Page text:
Concerns Regarding the COVID-19 Lockdown and Casino Websites

by Karina Chen Last Updated
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Contrary to expectations, national lockdowns caused by the coronavirus pandemic have not resulted in a “significant” increase in gambling activity across the United Kingdom. During the second nationwide lockdown in November 2020, online betting data revealed only a 3% increase in active accounts and a 4% increase in bets month on month.

According to a UK Gambling Commission (UKGC) report, the modest increases indicate that casinos and bookmakers have not been able to fully turn to the best online casino or mobile casino platforms to offset the impact of highstreet closures on the industry.

What are the concerns for UK Casinos Online?

There was a concern when the first lockdown hit in March 2020 that highstreet bookmakers and casinos would be forced to close for good, which triggered a scramble from betting companies to perfect their online presence and product, to make them stand out in a crowded market.

Yet the data suggests that while a portion of betting customers have shifted to online gambling, it is less than initially expected.

The severe drop in live sporting events to bet on during the summer also didn’t help bookmakers, although since the autumn professional sport has got back to some form of normality.

The UKGC also investigated betting statistics from as early as March 2020 to cover a period that spanned the first major COVID-19 lockdown in the UK and subsequent shorter restrictions. It found “no evidence of a significant or sustained increase in gambling activity in the COVID-19 period”.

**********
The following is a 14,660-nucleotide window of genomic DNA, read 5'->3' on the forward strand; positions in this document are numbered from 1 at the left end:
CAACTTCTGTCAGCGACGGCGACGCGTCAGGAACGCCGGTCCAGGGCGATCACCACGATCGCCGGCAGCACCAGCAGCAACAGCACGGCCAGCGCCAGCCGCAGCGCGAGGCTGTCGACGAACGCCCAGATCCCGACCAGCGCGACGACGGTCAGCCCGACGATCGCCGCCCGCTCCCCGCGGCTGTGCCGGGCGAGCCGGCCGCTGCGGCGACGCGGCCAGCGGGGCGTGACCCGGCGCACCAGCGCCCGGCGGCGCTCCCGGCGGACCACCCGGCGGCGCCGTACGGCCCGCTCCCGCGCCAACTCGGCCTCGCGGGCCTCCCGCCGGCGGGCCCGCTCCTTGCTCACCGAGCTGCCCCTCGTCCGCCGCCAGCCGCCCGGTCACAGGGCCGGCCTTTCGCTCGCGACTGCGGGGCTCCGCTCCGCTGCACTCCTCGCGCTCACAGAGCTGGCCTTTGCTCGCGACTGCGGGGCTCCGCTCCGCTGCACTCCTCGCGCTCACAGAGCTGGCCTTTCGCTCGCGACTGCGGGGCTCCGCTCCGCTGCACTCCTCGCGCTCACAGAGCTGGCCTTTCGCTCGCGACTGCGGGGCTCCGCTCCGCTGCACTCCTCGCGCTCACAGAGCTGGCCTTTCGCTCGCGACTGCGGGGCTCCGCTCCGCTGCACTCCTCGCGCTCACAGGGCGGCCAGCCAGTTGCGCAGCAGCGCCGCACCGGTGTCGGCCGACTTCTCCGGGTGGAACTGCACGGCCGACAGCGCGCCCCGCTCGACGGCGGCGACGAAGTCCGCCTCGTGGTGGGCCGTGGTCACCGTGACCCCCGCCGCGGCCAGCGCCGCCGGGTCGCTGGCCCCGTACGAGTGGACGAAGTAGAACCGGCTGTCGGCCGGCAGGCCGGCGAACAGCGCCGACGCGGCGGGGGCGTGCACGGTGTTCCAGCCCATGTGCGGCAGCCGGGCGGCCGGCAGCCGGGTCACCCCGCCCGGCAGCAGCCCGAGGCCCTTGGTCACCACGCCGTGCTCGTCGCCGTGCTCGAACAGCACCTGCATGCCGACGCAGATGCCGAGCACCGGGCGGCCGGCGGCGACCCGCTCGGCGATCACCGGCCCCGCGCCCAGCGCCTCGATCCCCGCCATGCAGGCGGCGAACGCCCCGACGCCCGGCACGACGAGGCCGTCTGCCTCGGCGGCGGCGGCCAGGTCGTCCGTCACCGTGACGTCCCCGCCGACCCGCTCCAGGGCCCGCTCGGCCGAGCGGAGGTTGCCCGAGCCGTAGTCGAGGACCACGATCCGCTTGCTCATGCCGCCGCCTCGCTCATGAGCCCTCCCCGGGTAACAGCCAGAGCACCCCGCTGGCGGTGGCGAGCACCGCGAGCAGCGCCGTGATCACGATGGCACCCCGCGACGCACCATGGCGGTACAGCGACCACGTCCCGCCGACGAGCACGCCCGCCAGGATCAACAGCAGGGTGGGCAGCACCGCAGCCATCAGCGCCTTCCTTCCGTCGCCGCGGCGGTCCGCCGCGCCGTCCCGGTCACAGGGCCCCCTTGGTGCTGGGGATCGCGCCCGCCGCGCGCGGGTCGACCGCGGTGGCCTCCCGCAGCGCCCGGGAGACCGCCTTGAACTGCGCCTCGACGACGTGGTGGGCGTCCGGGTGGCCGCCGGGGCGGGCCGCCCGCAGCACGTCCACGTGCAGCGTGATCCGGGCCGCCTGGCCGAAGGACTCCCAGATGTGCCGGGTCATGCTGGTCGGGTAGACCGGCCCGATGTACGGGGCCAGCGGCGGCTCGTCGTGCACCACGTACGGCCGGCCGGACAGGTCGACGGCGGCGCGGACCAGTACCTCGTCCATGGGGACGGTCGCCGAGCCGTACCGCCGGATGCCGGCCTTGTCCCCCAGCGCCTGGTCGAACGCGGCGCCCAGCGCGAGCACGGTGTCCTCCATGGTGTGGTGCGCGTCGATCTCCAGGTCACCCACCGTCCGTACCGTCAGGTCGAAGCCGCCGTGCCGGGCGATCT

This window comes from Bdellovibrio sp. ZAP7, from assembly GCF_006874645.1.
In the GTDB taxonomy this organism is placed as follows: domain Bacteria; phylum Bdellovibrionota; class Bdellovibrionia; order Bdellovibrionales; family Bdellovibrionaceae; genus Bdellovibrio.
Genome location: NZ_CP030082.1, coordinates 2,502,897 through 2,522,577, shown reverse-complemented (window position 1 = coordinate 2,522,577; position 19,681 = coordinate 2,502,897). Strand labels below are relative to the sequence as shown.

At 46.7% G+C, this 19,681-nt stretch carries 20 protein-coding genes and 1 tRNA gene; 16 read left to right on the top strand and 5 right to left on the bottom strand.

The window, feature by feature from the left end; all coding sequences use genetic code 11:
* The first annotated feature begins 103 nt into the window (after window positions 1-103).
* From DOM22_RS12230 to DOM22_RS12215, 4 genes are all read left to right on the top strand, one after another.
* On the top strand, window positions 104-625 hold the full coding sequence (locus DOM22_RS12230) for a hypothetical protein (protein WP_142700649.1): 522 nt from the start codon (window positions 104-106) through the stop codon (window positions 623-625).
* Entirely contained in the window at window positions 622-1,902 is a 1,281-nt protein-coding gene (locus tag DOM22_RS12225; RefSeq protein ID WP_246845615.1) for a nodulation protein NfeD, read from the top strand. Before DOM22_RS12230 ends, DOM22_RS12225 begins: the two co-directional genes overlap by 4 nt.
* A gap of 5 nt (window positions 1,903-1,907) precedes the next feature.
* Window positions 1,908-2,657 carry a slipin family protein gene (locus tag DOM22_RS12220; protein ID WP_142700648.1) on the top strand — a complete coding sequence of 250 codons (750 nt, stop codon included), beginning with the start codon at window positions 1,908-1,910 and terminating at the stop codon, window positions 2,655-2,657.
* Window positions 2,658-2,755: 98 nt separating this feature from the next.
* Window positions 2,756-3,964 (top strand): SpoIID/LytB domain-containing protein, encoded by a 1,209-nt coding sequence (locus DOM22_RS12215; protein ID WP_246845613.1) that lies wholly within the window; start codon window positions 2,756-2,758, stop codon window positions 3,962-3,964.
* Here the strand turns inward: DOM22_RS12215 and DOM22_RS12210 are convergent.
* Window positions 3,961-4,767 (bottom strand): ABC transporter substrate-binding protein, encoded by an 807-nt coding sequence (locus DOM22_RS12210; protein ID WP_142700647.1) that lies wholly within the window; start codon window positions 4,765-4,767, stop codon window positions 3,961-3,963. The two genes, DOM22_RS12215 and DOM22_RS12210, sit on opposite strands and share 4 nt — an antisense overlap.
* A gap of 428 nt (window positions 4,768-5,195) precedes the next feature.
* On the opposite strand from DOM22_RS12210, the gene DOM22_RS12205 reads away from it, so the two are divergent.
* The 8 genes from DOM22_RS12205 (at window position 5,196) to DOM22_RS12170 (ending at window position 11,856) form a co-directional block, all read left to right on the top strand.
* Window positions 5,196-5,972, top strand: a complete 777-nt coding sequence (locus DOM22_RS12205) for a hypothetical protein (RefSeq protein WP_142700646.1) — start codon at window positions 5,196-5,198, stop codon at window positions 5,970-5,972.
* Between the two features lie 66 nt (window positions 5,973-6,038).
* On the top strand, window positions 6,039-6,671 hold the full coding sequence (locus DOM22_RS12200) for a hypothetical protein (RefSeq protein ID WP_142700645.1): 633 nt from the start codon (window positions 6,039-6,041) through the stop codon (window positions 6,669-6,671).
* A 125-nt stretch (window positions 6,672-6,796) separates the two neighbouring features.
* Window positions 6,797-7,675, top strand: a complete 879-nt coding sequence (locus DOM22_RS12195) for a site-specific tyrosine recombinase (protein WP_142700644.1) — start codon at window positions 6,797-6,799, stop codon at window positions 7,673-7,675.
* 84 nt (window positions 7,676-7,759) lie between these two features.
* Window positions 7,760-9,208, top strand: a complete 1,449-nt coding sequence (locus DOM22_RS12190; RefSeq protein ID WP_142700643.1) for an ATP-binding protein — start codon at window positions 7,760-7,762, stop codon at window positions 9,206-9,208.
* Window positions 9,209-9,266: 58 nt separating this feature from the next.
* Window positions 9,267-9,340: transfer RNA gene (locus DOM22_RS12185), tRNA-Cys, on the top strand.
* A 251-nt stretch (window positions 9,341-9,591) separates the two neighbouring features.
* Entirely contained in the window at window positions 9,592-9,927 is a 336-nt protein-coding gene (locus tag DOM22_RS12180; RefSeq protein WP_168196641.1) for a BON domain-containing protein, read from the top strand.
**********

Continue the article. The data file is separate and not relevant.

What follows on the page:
The report added: “Among all those who have ever gambled, six in 10 say the amount they gamble has been unaffected by COVID-19, 27% report a decrease and only 13% an increase.”

COVID-19 impact on online slots

One of the key findings of the UKGC was that new online casino activity has barely changed since the coronavirus pandemic. The data shows online gross gambling yield (GGY) for slots increased by just 3 per cent to £177m and that there were 5.2 billion bets placed in this period, a 4 per cent rise. 

It also found that the average length of time spent playing casino games increased by just one minute to 22 minutes, while 14 per cent of men under the age of 35 bet on sport in order to socialise during lockdown.

The small increases will come as good news for betting companies who are fighting the economic impact of highstreet closures during the lockdown, as well as campaigners who were initially concerned the pandemic would increase instances of problem gambling.

The report has therefore advised betting firms to offer “extra vigilance” in their efforts to tackle problem gambling during the pandemic.

There are already a swathe of measures in place across the UK online gambling sector to help tackle issues of problem gambling. Players can set deposit limits, spend limits and receive time checks while they’re logged into a casino account.

Meanwhile, HSBC recently extended their cooling-off period to 72 hours. This is a self-imposed restriction for players who want to stop funds from their bank going into their betting account. The move from the bank reflects other similar approaches to aid the fight against problem gambling.

UKGC core findings:

  • 60% of people say gambling unaffected by COVID-19
  • 3% gambling yield increase in November
  • More men betting on sport in order to socialise
  • Casino sessions rise on average to 22 minutes
  • 4% increase in bets during October-November 2020

If you’re looking to win some money or just have fun at the comfort of your home or office, our online gambling page offers the best options for you.

About the Author


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Karina has been a casino writer (and roulette addict) since 2014. After getting hopelessly hooked on Classic Roulette and The Hoff game (look it up…), she decided to devote her career to learning more about the dynamic world of online gambling. When she’s not reading about everyone’s reaction to the latest season of the Crown, she enjoys cooking, hiking, and nature photography.
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